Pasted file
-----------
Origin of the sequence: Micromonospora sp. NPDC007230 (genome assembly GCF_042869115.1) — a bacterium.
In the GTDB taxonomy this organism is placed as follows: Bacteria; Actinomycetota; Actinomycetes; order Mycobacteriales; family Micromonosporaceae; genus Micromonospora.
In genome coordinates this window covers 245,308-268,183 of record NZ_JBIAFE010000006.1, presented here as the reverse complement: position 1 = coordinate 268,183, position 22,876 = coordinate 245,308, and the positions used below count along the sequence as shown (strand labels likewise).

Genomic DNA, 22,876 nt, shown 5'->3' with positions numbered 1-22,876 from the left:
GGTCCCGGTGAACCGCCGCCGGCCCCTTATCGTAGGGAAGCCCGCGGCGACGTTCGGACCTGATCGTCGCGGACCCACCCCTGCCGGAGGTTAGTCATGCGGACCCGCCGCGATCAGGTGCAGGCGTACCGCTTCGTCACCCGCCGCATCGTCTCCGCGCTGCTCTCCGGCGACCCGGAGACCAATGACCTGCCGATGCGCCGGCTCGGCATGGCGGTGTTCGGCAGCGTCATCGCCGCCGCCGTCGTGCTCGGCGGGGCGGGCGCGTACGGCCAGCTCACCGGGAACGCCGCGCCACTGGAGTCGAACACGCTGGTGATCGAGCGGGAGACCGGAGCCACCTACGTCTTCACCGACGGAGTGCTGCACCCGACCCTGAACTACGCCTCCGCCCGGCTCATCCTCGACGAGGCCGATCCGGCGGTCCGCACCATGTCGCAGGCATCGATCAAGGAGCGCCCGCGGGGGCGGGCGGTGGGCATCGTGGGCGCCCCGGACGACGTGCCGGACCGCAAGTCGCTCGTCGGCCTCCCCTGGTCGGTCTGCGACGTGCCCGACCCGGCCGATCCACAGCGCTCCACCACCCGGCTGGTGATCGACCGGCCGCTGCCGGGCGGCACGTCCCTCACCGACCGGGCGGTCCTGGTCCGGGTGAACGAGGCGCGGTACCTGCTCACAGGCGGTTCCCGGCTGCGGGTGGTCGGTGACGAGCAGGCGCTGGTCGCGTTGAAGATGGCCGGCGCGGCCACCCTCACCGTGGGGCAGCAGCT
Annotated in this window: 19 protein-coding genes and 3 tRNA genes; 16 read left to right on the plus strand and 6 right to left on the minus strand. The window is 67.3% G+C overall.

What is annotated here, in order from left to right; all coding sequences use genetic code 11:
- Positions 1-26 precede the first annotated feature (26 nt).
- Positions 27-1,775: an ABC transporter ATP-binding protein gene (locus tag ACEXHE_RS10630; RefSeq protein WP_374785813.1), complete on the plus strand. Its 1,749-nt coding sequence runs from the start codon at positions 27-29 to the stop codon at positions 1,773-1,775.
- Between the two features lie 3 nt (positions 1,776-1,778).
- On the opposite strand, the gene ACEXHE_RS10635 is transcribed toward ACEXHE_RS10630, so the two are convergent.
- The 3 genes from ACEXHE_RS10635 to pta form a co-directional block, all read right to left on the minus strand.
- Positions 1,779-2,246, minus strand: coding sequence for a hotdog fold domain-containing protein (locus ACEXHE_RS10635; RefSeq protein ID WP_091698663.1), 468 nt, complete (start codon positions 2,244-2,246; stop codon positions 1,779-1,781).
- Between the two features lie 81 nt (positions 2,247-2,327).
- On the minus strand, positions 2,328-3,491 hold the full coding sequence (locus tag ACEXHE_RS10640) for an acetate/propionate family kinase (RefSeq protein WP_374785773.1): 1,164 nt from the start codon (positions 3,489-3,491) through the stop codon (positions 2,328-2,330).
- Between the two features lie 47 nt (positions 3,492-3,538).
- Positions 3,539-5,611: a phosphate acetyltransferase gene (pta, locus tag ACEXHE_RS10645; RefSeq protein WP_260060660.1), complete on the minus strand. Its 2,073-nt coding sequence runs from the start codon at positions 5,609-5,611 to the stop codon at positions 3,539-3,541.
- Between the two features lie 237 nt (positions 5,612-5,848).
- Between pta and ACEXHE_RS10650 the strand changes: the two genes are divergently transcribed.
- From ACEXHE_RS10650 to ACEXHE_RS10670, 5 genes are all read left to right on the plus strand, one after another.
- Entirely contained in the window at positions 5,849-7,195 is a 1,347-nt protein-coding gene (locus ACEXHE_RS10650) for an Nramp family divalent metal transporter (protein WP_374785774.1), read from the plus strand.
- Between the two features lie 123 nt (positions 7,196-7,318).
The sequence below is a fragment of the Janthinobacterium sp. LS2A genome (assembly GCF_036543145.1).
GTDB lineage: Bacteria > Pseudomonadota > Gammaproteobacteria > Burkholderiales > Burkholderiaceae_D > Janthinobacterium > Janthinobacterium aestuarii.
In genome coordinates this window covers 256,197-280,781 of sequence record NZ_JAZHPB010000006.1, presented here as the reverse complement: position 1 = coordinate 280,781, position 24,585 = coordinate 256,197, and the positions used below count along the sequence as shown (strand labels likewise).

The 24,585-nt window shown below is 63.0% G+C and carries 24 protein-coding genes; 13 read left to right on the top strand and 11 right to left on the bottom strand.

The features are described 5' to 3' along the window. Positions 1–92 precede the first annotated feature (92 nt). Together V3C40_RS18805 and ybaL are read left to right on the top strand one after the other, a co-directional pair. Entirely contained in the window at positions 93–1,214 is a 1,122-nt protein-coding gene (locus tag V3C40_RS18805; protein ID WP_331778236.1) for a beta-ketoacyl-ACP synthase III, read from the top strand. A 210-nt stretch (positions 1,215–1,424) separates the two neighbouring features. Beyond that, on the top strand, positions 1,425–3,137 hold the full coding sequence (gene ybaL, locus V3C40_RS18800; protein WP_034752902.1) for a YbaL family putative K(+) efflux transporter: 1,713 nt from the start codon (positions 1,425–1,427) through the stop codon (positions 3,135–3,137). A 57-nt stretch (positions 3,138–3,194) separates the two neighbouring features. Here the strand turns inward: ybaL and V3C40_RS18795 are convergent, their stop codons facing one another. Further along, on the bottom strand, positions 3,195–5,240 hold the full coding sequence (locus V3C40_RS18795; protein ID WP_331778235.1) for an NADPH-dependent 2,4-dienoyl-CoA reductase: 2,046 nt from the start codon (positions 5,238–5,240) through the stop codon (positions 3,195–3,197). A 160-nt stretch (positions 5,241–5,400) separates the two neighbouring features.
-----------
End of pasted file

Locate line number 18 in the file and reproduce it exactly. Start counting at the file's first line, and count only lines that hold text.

- Between the two features lie 237 nt (positions 5,612-5,848).